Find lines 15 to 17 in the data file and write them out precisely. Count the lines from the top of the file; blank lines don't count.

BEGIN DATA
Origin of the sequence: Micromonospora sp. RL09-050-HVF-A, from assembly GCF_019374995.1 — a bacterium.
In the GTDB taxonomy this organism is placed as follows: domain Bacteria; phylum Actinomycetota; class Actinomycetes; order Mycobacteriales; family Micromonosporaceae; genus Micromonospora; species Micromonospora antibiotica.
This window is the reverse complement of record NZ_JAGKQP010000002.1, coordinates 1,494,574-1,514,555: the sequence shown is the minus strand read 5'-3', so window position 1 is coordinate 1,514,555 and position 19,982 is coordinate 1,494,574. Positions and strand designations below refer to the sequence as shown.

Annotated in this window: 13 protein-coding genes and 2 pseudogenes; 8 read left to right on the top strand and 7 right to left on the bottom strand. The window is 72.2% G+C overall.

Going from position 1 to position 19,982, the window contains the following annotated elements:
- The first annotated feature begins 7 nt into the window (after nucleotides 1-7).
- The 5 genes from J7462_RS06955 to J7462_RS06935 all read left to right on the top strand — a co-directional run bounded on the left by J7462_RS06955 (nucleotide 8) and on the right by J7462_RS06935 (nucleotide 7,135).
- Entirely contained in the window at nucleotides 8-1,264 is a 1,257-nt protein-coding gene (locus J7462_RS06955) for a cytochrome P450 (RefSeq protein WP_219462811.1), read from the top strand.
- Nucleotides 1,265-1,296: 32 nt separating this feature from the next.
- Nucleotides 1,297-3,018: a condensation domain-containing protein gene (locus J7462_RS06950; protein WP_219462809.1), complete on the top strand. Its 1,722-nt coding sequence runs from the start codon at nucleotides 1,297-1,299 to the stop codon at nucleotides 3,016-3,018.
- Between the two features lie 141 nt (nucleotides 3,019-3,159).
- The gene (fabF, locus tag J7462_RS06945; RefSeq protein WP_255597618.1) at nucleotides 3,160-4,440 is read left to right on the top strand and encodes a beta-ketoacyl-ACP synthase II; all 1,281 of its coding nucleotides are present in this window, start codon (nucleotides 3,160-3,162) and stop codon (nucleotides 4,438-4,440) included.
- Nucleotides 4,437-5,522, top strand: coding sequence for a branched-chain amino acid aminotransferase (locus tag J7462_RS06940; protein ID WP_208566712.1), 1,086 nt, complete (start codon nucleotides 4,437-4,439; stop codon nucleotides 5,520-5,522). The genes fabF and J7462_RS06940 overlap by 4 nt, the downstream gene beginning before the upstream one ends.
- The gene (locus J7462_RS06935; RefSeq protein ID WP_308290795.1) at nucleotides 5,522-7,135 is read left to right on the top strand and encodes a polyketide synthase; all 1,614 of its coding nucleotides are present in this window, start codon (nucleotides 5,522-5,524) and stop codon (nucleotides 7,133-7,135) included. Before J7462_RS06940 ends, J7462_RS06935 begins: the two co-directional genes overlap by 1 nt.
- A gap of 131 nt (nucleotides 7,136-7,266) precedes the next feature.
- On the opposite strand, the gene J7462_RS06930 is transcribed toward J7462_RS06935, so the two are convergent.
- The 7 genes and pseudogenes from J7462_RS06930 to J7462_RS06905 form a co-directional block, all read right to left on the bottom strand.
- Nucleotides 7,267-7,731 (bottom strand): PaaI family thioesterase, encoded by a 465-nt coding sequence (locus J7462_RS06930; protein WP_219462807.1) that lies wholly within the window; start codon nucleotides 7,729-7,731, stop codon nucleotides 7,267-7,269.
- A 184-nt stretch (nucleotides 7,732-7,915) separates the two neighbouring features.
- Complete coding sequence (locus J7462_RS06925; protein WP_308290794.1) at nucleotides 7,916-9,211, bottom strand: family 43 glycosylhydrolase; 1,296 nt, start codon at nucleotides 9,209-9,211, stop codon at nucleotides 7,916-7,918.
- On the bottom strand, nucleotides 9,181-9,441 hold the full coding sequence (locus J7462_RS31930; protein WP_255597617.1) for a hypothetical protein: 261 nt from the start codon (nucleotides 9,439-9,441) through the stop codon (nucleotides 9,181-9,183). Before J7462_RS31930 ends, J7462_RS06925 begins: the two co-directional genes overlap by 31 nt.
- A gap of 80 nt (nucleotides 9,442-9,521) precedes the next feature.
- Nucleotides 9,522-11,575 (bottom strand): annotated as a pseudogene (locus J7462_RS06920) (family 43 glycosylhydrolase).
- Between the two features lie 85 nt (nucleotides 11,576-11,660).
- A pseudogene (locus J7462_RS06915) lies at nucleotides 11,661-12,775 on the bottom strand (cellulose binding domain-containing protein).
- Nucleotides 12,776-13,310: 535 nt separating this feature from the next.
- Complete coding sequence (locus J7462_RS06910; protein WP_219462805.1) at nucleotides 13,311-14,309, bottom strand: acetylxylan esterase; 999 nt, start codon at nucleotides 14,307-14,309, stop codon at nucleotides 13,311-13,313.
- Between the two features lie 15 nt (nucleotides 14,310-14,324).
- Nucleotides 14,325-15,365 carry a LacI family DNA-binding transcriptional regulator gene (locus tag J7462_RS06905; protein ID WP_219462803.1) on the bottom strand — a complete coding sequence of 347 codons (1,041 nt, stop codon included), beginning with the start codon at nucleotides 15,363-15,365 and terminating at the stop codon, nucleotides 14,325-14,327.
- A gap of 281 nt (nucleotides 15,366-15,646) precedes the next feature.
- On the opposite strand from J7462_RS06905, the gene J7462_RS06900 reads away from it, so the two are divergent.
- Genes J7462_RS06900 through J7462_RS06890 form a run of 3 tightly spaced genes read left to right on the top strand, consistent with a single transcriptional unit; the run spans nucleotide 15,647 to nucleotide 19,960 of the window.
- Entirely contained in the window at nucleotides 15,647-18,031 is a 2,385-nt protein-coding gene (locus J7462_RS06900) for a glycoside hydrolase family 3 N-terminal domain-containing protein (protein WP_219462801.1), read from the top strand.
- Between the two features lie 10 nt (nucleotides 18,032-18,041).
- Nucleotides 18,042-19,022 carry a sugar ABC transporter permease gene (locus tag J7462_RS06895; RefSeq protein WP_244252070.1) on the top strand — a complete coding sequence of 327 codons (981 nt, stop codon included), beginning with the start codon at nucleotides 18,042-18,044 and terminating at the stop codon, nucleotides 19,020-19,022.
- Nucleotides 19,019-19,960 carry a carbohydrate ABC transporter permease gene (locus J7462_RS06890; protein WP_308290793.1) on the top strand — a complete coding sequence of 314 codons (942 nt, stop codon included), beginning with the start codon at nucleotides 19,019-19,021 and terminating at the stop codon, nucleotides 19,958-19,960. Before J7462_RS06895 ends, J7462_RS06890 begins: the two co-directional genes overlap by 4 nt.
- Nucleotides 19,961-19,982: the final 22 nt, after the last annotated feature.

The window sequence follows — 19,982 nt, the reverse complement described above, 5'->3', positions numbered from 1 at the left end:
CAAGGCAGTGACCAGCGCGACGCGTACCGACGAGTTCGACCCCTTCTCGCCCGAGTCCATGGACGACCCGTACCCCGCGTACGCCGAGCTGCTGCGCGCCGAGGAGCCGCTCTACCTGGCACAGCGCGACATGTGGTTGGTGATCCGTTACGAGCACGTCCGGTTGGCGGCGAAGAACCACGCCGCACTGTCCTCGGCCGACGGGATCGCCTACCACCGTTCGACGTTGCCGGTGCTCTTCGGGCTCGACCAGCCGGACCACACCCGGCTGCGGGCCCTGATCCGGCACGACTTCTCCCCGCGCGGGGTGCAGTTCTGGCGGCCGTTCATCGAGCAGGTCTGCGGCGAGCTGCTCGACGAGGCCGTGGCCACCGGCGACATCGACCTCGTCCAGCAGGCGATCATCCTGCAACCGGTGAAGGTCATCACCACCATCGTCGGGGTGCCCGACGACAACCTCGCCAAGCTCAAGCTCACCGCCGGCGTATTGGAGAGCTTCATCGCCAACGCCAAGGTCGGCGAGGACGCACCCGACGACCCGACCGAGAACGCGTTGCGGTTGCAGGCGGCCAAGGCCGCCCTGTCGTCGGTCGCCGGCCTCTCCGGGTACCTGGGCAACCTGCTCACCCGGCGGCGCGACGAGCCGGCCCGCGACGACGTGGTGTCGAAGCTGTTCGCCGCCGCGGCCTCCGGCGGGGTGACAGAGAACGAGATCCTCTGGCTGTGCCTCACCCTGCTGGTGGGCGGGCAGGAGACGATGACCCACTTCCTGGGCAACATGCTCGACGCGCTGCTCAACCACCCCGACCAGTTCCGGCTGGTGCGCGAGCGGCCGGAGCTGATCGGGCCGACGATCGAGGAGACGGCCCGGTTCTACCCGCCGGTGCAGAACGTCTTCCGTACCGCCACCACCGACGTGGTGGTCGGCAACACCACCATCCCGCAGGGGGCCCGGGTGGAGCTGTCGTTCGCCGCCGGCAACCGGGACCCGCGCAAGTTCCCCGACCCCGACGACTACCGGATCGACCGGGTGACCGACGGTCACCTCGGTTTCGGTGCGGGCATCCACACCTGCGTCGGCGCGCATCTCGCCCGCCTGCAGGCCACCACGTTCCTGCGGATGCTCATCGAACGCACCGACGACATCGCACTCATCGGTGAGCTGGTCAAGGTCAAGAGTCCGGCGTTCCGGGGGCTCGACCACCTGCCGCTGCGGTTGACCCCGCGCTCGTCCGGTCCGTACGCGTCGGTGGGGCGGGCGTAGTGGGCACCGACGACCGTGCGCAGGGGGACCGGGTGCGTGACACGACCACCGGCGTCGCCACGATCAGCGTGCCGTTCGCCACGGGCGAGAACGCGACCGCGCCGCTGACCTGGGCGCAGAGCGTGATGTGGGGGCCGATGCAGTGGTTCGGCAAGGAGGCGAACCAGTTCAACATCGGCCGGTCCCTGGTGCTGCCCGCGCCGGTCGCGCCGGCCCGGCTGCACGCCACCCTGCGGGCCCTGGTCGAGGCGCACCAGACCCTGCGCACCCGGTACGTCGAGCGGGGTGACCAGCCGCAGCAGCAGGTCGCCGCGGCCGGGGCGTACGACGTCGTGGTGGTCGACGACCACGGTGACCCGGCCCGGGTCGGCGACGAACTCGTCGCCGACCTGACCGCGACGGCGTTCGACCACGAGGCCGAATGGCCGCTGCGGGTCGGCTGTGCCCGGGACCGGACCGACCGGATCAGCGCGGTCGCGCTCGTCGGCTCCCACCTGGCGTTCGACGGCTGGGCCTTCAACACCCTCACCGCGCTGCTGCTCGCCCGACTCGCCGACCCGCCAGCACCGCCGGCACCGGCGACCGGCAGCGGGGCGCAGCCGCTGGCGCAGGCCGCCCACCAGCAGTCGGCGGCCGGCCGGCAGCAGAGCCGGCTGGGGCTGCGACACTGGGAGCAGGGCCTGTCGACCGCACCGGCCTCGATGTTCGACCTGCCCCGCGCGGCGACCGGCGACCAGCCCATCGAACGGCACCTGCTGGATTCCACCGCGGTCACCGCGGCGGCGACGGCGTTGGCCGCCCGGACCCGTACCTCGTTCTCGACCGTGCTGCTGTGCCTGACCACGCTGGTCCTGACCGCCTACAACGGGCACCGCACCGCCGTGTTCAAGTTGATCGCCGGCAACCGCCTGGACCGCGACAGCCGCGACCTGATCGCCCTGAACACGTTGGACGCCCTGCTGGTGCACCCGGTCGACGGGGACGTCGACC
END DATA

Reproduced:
- A gap of 131 nt (nucleotides 7,136-7,266) precedes the next feature.
- On the opposite strand, the gene J7462_RS06930 is transcribed toward J7462_RS06935, so the two are convergent.
- The 7 genes and pseudogenes from J7462_RS06930 to J7462_RS06905 form a co-directional block, all read right to left on the bottom strand.